THE EUPHRATES, 12 U. S. 385 (1814)

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U.S. Supreme Court

The Euphrates, 12 U.S. 8 Cranch 385 385 (1814)

The Euphrates

12 U.S. (8 Cranch) 385




Further proof, inconsistent with that already in the case, refused on the part of the claimant.

The merchandise in this case was libeled in the District Court of Rhode Island as belonging to subjects of Great Britain. The capture was stated in the libel to have been made on or about 23 August, 1812. No libel was filed against the vessel.

In June term, 1813, a claim was interposed on behalf of the United States, on the ground that these goods were imported in violation of the nonintercourse laws.

In May, 1813, Matthias Bruen interposed a claim to certain merchandise on board of the Euphrates, alleging that he is the sole legal owner thereof.

The papers connected with this shipment were as follow:

1. An invoice dated Mansfield, 30 June, 1812, purporting the goods therein described to be shipped at Liverpool, under insurance, consigned to Mr. Henry Watkinson, New York, or in case of his absence to Mr. John French Ellis of that place, for sale on account of the manufacturers, Siddons & Johnston, who were British subjects.

2. A bill of lading by which it appeared that the goods were shipped at Liverpool on 7 July, 1812, on board of the Euphrates, to be delivered to Henry Watkinson, he paying freight, &c.

3. A letter from Siddons & Johnston dated Mansfield, 30 June, 1812, in which they say

"We have this day consigned to you for sale on our account sixteen trunks, . . . (which are the goods claimed). We hope we shall shortly hear of sales being made by you, to advantage; we hope they will at least net us what they are invoiced at, covering all expenses.

Page 12 U. S. 386

We shall leave this shipment to your discretion to make the best and most advantageous returns you can."

There being no proof whatever on the part of the claimant, and he not appearing to have any interest whatever by any of the papers on board, the goods were condemned both in the district and circuit courts, and the claimants adjudged to pay costs to the libellants.

From this decree there was an appeal on the part of Mr. Bruen to this Court. chanrobles.com-red

Page 12 U. S. 387

LIVINGSTON, J. delivered the opinion of the Court.

The Court does not understand the counsel for the appellant as contending that there was any error in the sentence of the circuit court or that any other than sentence of condemnation could have been pronounced there. It was indeed a very clear case on the proceedings before that court. But it is supposed that Mr. Bruen is entitled to an order for further proof, and that the facts which he will be able to make out if an opportunity be afforded him will entitled him to a restitution of the property.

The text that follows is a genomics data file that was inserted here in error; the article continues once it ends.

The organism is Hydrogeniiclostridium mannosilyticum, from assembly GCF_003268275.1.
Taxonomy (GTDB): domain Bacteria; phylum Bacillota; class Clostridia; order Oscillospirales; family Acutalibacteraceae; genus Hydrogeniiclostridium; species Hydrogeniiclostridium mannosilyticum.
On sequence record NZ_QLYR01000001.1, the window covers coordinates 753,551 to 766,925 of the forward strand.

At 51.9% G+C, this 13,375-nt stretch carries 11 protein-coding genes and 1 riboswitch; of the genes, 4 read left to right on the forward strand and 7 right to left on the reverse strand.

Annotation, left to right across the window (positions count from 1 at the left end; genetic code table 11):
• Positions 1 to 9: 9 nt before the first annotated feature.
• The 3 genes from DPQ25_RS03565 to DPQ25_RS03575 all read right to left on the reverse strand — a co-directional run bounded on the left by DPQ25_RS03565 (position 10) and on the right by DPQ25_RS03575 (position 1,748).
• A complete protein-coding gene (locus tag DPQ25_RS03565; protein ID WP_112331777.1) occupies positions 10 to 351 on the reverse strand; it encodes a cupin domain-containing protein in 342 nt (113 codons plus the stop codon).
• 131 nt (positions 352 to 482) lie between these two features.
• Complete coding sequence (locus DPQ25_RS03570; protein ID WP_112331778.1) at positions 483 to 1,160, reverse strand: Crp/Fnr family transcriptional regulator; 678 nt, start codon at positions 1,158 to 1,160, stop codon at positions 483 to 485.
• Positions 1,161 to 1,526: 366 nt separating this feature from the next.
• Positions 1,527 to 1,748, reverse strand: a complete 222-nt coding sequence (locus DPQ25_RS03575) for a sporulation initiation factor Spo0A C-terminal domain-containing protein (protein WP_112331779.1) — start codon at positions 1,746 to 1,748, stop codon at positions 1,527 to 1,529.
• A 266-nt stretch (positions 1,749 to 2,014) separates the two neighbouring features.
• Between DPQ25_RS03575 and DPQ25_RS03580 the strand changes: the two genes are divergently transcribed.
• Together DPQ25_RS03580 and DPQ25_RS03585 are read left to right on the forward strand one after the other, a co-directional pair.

Without rejecting the application on account of its being made at so late a period, the Court has looked into the proof which it is proposed to bring forward, and, on comparing it with the proof already in the cause, we are of opinion that it is totally incompetent to make out a title in the appellant. There is not the least reason to believe that these goods were shipped in consequence of any previous orders given to Mr. Watkinson by merchants in this country and transmitted by him to Messrs. Siddons & Johnston. On the contrary, whatever orders may have been sent to those gentlemen by Mr. Watkinson, it is most manifest that they did not, in this case, act upon them, for the invoice and letter accompanying the shipment announce in terms not to be misunderstood that these goods were sent to the United States for the exclusive account and at the sole risk of the British manufacturers.

It has not escaped the notice of the Court that not one of the gentlemen who are alleged to have given orders for these goods on Messrs. Siddons & Johnston, through Mr. Watkinson, and who all reside in the United States, appears as a claimant for any part of them. Instead of this, we find them, or several of them, assigning their interest in this adventure, whatever it may be, to the claimant; but for what value does not appear, and every instrument takes care to express that the property is to be recovered at the risk and expense of Mr. Bruen. Thus is a total stranger to the shipment, and a mere volunteer who may not have paid chanrobles.com-red

Page 12 U. S. 388

a single cent for his title, made a party claimant -- a mode of proceeding novel at least, and well calculated to awaken suspicions not at all favorable to his pretensions. Whether a title to goods obtained in this way would under any circumstances be sustained by a court of prize we will not say, but it is in our opinion sufficient reason, of itself, to refuse the party any opportunity to make further proof. Mr. Bruen not only does not pretend that he owned any part of these goods at or previous to the time of capture, but merely that he was the legal owner at the time of filing his claim, and upon the affidavits now laid before the Court as the ground of an order for further proof, it appears that this legal title was acquired in the way already mentioned -- that is, by a number of persons assigning to him a chose in action, which they must have considered of no value, or at any rate not worth pursuing. Such conduct can entitle the party to no favor or indulgence whatever. Upon the whole, the Court is as well satisfied with the decree of the circuit court, as it is with the total insufficiency of the evidence in reserve to produce any alteration in it.

The application, therefore, for further proof is rejected, and the sentence of the circuit court affirmed with costs.


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